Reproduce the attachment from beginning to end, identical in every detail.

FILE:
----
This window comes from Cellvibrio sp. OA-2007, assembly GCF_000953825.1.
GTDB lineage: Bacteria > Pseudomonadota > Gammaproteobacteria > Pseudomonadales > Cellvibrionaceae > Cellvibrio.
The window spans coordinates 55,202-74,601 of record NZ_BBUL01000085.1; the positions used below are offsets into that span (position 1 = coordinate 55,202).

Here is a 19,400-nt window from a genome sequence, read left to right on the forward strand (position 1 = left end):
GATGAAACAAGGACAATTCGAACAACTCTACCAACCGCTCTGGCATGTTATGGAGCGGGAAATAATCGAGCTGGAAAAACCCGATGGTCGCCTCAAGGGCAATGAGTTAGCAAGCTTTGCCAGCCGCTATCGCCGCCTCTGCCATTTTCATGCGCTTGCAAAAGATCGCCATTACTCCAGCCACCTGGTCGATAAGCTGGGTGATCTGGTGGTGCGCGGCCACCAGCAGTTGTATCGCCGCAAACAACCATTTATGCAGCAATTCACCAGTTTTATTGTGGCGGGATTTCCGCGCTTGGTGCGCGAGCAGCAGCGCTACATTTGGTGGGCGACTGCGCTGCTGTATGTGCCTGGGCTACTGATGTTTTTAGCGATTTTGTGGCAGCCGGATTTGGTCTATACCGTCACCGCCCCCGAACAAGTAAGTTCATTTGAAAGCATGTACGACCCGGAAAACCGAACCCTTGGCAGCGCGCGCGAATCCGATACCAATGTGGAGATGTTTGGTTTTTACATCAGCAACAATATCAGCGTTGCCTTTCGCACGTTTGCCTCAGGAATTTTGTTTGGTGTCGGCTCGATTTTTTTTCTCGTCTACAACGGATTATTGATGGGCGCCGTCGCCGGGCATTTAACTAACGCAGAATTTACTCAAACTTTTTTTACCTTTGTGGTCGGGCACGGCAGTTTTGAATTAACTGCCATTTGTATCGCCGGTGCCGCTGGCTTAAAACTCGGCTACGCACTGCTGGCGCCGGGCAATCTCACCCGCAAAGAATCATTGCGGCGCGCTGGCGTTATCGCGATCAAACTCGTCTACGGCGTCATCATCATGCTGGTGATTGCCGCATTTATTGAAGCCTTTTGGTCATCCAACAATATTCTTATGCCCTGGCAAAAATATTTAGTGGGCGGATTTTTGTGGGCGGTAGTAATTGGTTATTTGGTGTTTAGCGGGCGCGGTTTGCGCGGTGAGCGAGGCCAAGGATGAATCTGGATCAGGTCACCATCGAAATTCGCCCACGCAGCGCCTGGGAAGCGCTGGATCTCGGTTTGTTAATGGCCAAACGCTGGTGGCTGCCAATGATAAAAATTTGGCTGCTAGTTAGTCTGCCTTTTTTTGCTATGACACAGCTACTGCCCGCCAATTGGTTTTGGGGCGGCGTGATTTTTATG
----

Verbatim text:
This window comes from Cellvibrio sp. OA-2007, assembly GCF_000953825.1.
GTDB lineage: Bacteria > Pseudomonadota > Gammaproteobacteria > Pseudomonadales > Cellvibrionaceae > Cellvibrio.
The window spans coordinates 55,202-74,601 of record NZ_BBUL01000085.1; the positions used below are offsets into that span (position 1 = coordinate 55,202).

Here is a 19,400-nt window from a genome sequence, read left to right on the forward strand (position 1 = left end):
GATGAAACAAGGACAATTCGAACAACTCTACCAACCGCTCTGGCATGTTATGGAGCGGGAAATAATCGAGCTGGAAAAACCCGATGGTCGCCTCAAGGGCAATGAGTTAGCAAGCTTTGCCAGCCGCTATCGCCGCCTCTGCCATTTTCATGCGCTTGCAAAAGATCGCCATTACTCCAGCCACCTGGTCGATAAGCTGGGTGATCTGGTGGTGCGCGGCCACCAGCAGTTGTATCGCCGCAAACAACCATTTATGCAGCAATTCACCAGTTTTATTGTGGCGGGATTTCCGCGCTTGGTGCGCGAGCAGCAGCGCTACATTTGGTGGGCGACTGCGCTGCTGTATGTGCCTGGGCTACTGATGTTTTTAGCGATTTTGTGGCAGCCGGATTTGGTCTATACCGTCACCGCCCCCGAACAAGTAAGTTCATTTGAAAGCATGTACGACCCGGAAAACCGAACCCTTGGCAGCGCGCGCGAATCCGATACCAATGTGGAGATGTTTGGTTTTTACATCAGCAACAATATCAGCGTTGCCTTTCGCACGTTTGCCTCAGGAATTTTGTTTGGTGTCGGCTCGATTTTTTTTCTCGTCTACAACGGATTATTGATGGGCGCCGTCGCCGGGCATTTAACTAACGCAGAATTTACTCAAACTTTTTTTACCTTTGTGGTCGGGCACGGCAGTTTTGAATTAACTGCCATTTGTATCGCCGGTGCCGCTGGCTTAAAACTCGGCTACGCACTGCTGGCGCCGGGCAATCTCACCCGCAAAGAATCATTGCGGCGCGCTGGCGTTATCGCGATCAAACTCGTCTACGGCGTCATCATCATGCTGGTGATTGCCGCATTTATTGAAGCCTTTTGGTCATCCAACAATATTCTTATGCCCTGGCAAAAATATTTAGTGGGCGGATTTTTGTGGGCGGTAGTAATTGGTTATTTGGTGTTTAGCGGGCGCGGTTTGCGCGGTGAGCGAGGCCAAGGATGAATCTGGATCAGGTCACCATCGAAATTCGCCCACGCAGCGCCTGGGAAGCGCTGGATCTCGGTTTGTTAATGGCCAAACGCTGGTGGCTGCCAATGATAAAAATTTGGCTGCTAGTTAGTCTGCCTTTTTTTGCTATGACACAGCTACTGCCCGCCAATTGGTTTTGGGGCGGCGTGATTTTTATG